This Chicago Mentorship Program Is Literally Saving Lives Through Group Therapy
A proactive approach to crime prevention.
November 01, 2017 at 2:24 pm
There is no shortage of visibility on crime in Chicago. There have been 571 murders in the city this year alone. In response to a surge in violent crimes, the Chicago Police Department increased their numbers by nearly 1000 officers last year. 45 has also been very vocal in advocating for a tougher stance on crime in the city of Chicago.
Crime and killings in Chicago have reached such epidemic proportions that I am sending in Federal help. 1714 shootings in Chicago this year!— Donald J. Trump (@realDonaldTrump) June 30, 2017
While much focus and resources have been invested into punitive measures to combat Chicago's "crime problem," a 16-year-old program that implements mentoring and group therapy sessions for young men in the city, has taken a more proactive approach to saving lives. The program called Becoming a Man (BAM) - which operates in dozens of Chicago schools- aims to help young men learn impulse control and avoid the kind of reflexive anger that leads to violence and death.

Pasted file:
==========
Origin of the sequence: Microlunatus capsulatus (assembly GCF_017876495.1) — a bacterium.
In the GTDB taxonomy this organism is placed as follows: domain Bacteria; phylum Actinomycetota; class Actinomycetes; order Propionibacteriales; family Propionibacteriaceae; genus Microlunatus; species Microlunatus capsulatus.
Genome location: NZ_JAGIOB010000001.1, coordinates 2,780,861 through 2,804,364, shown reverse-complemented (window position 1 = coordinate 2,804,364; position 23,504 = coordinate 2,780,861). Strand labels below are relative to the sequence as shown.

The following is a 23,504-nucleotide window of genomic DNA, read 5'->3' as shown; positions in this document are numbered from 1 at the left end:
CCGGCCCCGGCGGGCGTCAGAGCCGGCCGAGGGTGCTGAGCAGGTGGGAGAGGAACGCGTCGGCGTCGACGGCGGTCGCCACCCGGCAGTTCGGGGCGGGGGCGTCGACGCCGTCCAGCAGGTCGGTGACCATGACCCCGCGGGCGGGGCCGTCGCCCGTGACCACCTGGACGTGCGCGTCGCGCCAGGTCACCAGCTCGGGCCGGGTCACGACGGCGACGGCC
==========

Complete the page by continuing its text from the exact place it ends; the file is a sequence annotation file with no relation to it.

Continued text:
Endorsed by Barack Obama, BAM and its sister program -Working on Womanhood - use a social and emotional learning model to provide kids in high-crime, poor neighborhoods mechanisms to cope as well as the tools needed to think calmly through tough situations. Researchers at the University of Chicago Crime Lab confirmed that the BAM program has reduced boys’ violent crime arrests by 50 percent and increased their high school graduation rates by 19 percent.
Chicago Mayor Rahm Emanuel has been a BAM supporter since 2013 when he first sat in on a BAM session. “The counselors stepped into a pair of shoes that hadn’t been filled for these young men,” Emanuel told POLITICO. “It’s something I take for granted because I still talk to my father every day. You don’t realize how important it is, because it’s more implicit than explicit until you see how young men thirst for it and the void that gets filled for them.”
We love to see positive programs such as this happening in black communities for our youth. After all, the children are the future.